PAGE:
Can the ABA lead on innovation?
March 21, 2015
For years, Carolyn Elefant has urged the ABA to do the right thing: remove copyright restrictions from its ethics opinions and make them available online. By my count she’s written at least four blog posts and launched a change.org petition on the subject:
- Lawyers Want to be Good, So Why Does the ABA Make It So Darn Hard? (9.29.10)
- The NY State Bar Has a Mobile App for Ethics. Why Not the ABA or Other States? (1.17.12)
- To the ABA — Tear Down the Pay Well that Keeps Ethics Opinions from Seeing the Light of Day (10.19.12)
- Who Will Be Legal Ethics’ Carl Malamud? (8.9.13)
- Change.org Petition — The ABA: Stop copyrighting ethics opinions and keeping them behind a paywall
Unfortunately, the ABA has ignored these appeals.
So if you want to learn what’s ethical, you have to pay for it. You can pay $100/yr to join the ABA’s Center for Professional Responsibility; you can buy individual opinions for $37.95-$84.95 each (what!); or you can pay Lexis and Westlaw. The ABA does make the most recent opinions available for free online temporarily, but of course they’re copyrighted and not licensed for sharing or reuse. And apparently the ABA actually enforces the copyright.
Clearly the “do the right thing” approach isn’t working on the ABA. Maybe it’s time to try a new tactic.
Do the innovative thing.
Last week I came across a Chicago Tribune writeup of an interview with ABA President William Hubbard. The piece leads with this:
William Hubbard wants to kick an old-school industry into the future.
It also quotes Hubbard describing the “biggest challenge” he sees:
The biggest challenge is an education challenge — to convince smart people that change won’t necessarily harm our justice system. There are still people who see these kinds of efforts as a back doorway of disrupting a system that they’re very comfortable with.
Hubbard even tweeted out the link to this interview and invited the universe to share its ideas:
What’s more, a quick scan of Hubbard’s other 136 tweets demonstrates an impressive commitment to tweeting about innovation, technology and the future of legal services.
Talking about innovation, technology and the future is important, especially in the legal world where even empty rhetoric causes controversy. It’s good that these ideas are an explicit part of Hubbard’s platform. It’s great that he’s not afraid to be a catalyst and outspoken advocate for change.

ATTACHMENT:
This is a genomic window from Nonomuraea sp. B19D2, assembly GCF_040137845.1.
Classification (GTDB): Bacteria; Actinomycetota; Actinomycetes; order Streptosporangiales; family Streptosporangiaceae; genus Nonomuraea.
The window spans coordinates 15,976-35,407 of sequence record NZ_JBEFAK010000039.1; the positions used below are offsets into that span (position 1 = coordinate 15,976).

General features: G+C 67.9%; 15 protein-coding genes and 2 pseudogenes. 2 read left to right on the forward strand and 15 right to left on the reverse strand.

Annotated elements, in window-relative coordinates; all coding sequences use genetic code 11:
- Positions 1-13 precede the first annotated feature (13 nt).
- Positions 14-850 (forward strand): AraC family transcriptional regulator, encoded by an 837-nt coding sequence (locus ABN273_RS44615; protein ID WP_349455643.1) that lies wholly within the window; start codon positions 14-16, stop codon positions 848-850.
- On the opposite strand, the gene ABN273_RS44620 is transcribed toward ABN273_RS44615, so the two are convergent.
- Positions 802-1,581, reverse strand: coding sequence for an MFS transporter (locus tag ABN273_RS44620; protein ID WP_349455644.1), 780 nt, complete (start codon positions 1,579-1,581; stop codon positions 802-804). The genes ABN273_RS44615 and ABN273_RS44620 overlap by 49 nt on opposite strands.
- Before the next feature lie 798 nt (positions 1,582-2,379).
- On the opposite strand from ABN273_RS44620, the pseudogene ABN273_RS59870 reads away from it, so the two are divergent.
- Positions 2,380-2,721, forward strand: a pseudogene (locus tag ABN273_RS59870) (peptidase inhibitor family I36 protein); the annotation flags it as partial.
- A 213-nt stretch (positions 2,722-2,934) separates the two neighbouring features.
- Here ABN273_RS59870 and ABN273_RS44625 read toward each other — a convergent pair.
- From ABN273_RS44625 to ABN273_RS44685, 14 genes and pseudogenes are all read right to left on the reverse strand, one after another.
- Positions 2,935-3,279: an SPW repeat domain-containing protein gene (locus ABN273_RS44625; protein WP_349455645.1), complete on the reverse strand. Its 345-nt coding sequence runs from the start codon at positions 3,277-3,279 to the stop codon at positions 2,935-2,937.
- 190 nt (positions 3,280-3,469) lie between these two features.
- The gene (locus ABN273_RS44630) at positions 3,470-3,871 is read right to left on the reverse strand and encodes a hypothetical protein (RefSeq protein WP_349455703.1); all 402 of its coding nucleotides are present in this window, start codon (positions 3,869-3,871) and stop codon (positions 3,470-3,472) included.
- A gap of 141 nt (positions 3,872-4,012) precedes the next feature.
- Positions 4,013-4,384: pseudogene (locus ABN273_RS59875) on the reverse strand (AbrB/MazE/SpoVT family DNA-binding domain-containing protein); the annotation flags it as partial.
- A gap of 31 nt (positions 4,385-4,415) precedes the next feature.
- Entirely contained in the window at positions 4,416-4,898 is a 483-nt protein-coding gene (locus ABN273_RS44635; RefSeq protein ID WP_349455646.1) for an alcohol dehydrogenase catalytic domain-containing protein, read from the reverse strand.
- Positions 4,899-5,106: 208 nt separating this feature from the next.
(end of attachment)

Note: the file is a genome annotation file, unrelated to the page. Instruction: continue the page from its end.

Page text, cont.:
Likewise, I’m sure the upcoming National Summit on Innovation in Legal Services will produce informative white papers and action plans and research studies and constructive dialogue and vigorous debate and dynamic roundtable discussions. All of that is a win and will help nudge our profession just a little closer to contemplating change.
But why not go beyond advocacy and argument and offer some proof, as we lawyers do, that all these words are true? Why not show the skeptics that innovation doesn’t have to be hard? That it doesn’t have to be threatening or disruptive. That it doesn’t have to be a big or controversial deal. And that sometimes, even, the innovative thing can also be the right thing.
Why not do something concrete that might help “convince smart people that change won’t necessarily harm our justice system,” as ABA President Hubbard apparently yearns to do?
Opening up the ABA ethics opinions would demonstrate the benefits of change and help prove that the ABA can lead on innovation.
Wouldn’t it be wonderful if ABA President Hubbard announced at the National Summit — or better yet, next week — that the ABA would make all of its ethics opinions available online for free under a CC0 license?
How much easier would it be for Hubbard and other advocates to make their case for change, and for themselves as change-agents, if they could point to some tiny little tangible step they had taken to alter the status quo?
This small step poses zero theoretical risk to clients, upsets no sacred apple carts and doesn’t even threaten attorneys’ competitive standing. Certainly making these opinions more accessible will increase the likelihood that lawyers adhere to them. And arguably, by expanding access to and knowledge of ethical standards, taking this step will enhance lawyers’ competitive standing relative to other would-be legal service providers who don’t offer the same ethical guarantees. Hell, it would even make for good marketing!
This is truly a no-brainer. If the ABA, President Hubbard and the National Summit can’t make this little change happen, what reason do we have to believe they can lead on real innovation?